In an upcoming post, I’ll share my favorite nonfiction books of the year.

 

 

 

Review of Whiskey, Etc. by Sherrie Flick

Whiskey, Etc.Whiskey, Etc.
short (short) stories 
by Sherrie Flick 
Queen’s Ferry Press 
2016
211 pages

Life has gotten in the way of my reading these days. Either I’ve had little to no ability to concentrate or I’ve been so damn exhausted that I’m zonked out within a few pages. Neither has anything to do with my choice of writing material or the author’s talent — it’s all me. As someone who tends to read a book per week, on average, this snail’s pace is a bit maddening. As with all things, though, I know this phase will pass and in the meantime, I turn to shorter works for my preferred literary libations.

Whiskey, Etc., Sherrie Flick’s new collection of “short (short) stories,” has proven to be an effective tonic for my current literary malaise. Divided into eight sections (Songs; Pets; Coffee, Tea; Dessert; Art; Cars and Canoes — the strongest section, in my opinion — Soap; and Whiskey), most of these stories are no longer than a few pages; some are only a paragraph, if that. (I’ll admit to having a preference for the longer works in this collection.)

Flick’s sentences are succinct, tight, telling the reader all that’s needed to know (His divorce settlement reads like an episode of Dallas), using food as simile (Snow covered the ground like a thick milkshake) and hooking the reader with more memorable opening lines than a frat boy.

I called the front desk to request a coffeemaker and some of those E-Z packets you can just plop right in, no mess. I was trying to remain on task and organized. “Mr. Smith? We don’t do that kind of shit here,” a woman’s voice purred at me. (from “Learning to Drink Coffee in Idaho”

I’m the squash soup. Chopped up and muddled, glowing orange here on the sofa. The soup itself bubbles for real on the stove. But I’m angry, so its simmering seems like a gaping mouth. The soup froths. Me, on the stove. (from “Family Dinner”)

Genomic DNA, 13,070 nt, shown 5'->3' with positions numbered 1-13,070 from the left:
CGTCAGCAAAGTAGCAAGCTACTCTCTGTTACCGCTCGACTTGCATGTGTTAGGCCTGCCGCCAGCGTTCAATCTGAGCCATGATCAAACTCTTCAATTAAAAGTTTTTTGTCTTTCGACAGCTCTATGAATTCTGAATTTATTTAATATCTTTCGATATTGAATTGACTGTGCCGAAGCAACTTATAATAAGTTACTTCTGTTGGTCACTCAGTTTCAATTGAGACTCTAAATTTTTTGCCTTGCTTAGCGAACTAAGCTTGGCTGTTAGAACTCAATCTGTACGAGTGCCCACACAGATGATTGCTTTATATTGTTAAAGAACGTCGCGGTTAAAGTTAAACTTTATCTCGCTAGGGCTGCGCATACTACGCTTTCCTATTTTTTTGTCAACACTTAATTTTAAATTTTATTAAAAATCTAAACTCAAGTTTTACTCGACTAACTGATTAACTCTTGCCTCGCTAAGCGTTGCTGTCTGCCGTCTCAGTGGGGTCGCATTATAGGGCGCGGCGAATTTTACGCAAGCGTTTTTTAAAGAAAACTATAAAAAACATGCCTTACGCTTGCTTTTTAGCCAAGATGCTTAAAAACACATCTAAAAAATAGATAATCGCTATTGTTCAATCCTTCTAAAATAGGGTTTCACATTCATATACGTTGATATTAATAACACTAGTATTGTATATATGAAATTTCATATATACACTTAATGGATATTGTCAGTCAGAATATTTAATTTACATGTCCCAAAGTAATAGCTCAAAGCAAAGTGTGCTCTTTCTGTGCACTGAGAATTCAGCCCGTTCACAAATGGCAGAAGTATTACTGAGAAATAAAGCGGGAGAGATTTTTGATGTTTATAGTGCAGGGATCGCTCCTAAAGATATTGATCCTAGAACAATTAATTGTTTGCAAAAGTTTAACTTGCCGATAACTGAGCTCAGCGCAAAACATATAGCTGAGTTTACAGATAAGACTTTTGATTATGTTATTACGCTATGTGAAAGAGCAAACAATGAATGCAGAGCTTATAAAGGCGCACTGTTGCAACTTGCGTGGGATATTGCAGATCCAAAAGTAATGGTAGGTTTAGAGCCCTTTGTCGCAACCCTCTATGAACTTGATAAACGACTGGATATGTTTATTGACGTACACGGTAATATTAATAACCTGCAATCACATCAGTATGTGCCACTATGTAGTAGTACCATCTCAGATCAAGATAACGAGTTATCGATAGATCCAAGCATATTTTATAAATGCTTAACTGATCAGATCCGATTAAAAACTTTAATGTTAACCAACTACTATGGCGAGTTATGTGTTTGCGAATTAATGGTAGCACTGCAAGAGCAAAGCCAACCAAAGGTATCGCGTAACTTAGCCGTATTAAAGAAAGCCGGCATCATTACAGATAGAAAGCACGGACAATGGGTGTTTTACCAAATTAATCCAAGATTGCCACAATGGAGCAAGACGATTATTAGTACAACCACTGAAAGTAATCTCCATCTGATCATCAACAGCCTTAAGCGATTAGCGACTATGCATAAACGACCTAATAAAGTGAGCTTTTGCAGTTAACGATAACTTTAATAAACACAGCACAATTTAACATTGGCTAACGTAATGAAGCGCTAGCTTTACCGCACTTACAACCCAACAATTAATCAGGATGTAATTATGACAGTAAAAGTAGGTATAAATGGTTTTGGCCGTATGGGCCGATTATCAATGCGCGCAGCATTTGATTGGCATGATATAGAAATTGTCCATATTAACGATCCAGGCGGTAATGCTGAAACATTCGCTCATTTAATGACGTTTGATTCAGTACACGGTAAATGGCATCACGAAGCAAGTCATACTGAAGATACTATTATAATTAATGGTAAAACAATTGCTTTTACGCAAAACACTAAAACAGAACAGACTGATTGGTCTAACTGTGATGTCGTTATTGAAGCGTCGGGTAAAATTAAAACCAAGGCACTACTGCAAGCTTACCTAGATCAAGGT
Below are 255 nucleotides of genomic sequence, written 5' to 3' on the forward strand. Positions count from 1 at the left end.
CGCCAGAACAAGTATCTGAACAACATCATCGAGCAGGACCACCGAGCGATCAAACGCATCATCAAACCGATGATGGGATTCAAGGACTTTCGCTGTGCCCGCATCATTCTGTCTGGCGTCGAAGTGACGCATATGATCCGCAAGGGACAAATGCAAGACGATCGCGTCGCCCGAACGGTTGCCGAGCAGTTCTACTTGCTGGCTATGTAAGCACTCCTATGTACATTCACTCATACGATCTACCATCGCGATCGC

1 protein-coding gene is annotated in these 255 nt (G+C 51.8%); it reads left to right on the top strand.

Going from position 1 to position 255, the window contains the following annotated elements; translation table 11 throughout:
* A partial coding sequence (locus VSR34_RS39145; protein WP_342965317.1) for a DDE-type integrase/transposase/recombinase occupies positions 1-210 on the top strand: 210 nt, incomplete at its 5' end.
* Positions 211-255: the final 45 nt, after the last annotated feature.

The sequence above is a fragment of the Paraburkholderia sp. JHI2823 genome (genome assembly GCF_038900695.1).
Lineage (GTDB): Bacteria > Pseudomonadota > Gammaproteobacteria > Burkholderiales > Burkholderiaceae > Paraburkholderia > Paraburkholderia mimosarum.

With flash fiction, there’s the assumption that it’s easy to write. Dash off a few sentences, a handful of paragraphs, and a story miraculously appears. But the brevity actually can be deceptive. As Flick accomplishes so successfully with many of the stories in this collection, the reader needs enough details in a brief fragment of time to make a story feel complete while still eliciting the reader’s curiosity about what happens next, or about the backstory that led up to the situation.

Was it Indiana? Iowa? This was before Rob was gay. Before Christina’s mom couldn’t remember her name. Before I stopped eating. Before James’s last postcard. (from “Road Trip”)

Lisa leans in to give him a slow, silent, twenty-years-absent hug. He grabs her shoulder and says, “I’m sorry, Lisa. Read about it in the paper. Figured you be here.”  …. Back in high school Joe could put together car engines, and later on, in one of those car’s backseats, he could fix a girl so she felt brand new.  (from “After”)

In Whiskey, Etc., most of those details and similes involve food and drink, especially coffee. Knowing of Flick’s background as a food writer and essayist, this is almost expected.  (A Pittsburgh writer, she teaches in Chatham University’s MFA and Food Studies programs.) More than just a prop, in most cases the coffee or the tofu dinner or the pecan roll is as essential to the story as a main character.

It’s tempting to binge one’s way through these stories, but don’t.

Savor them, like a fine meal. 

readin’at:
An occasional feature on melissafirman.com celebrating all things literary as it relates to Pittsburgh and the Western Pennsylvania region. Here, I talk ‘Burgh-focused books (and review them), literary events, upcoming readings, author interviews and profiles, new releases …n’at.